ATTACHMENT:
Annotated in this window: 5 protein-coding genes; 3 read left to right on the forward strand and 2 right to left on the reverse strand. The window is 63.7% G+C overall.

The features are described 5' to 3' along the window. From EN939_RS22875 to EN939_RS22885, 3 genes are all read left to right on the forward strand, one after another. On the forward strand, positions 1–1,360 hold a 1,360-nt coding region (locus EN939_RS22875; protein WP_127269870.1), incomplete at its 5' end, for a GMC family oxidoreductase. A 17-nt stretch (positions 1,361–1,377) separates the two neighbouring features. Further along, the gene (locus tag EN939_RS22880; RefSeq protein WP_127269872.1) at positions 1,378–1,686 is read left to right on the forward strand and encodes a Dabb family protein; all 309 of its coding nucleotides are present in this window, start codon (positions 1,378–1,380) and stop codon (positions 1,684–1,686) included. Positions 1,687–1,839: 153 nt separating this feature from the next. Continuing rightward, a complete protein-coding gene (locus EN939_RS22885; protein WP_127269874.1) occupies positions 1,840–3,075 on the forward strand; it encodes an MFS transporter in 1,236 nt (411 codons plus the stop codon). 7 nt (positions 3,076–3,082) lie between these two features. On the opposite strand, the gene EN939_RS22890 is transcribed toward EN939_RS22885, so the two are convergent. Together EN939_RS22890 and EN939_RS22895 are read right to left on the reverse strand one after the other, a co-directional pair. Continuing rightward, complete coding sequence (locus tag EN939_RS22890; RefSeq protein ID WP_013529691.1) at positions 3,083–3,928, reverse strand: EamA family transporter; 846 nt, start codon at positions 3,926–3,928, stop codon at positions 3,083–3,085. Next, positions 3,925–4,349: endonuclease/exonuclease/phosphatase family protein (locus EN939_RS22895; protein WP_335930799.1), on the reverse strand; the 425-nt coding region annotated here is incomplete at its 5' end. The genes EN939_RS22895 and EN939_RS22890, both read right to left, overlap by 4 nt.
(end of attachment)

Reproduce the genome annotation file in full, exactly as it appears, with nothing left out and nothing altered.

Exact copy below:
Annotated in this window: 5 protein-coding genes; 3 read left to right on the forward strand and 2 right to left on the reverse strand. The window is 63.7% G+C overall.

The features are described 5' to 3' along the window. From EN939_RS22875 to EN939_RS22885, 3 genes are all read left to right on the forward strand, one after another. On the forward strand, positions 1–1,360 hold a 1,360-nt coding region (locus EN939_RS22875; protein WP_127269870.1), incomplete at its 5' end, for a GMC family oxidoreductase. A 17-nt stretch (positions 1,361–1,377) separates the two neighbouring features. Further along, the gene (locus tag EN939_RS22880; RefSeq protein WP_127269872.1) at positions 1,378–1,686 is read left to right on the forward strand and encodes a Dabb family protein; all 309 of its coding nucleotides are present in this window, start codon (positions 1,378–1,380) and stop codon (positions 1,684–1,686) included. Positions 1,687–1,839: 153 nt separating this feature from the next. Continuing rightward, a complete protein-coding gene (locus EN939_RS22885; protein WP_127269874.1) occupies positions 1,840–3,075 on the forward strand; it encodes an MFS transporter in 1,236 nt (411 codons plus the stop codon). 7 nt (positions 3,076–3,082) lie between these two features. On the opposite strand, the gene EN939_RS22890 is transcribed toward EN939_RS22885, so the two are convergent. Together EN939_RS22890 and EN939_RS22895 are read right to left on the reverse strand one after the other, a co-directional pair. Continuing rightward, complete coding sequence (locus tag EN939_RS22890; RefSeq protein ID WP_013529691.1) at positions 3,083–3,928, reverse strand: EamA family transporter; 846 nt, start codon at positions 3,926–3,928, stop codon at positions 3,083–3,085. Next, positions 3,925–4,349: endonuclease/exonuclease/phosphatase family protein (locus EN939_RS22895; protein WP_335930799.1), on the reverse strand; the 425-nt coding region annotated here is incomplete at its 5' end. The genes EN939_RS22895 and EN939_RS22890, both read right to left, overlap by 4 nt.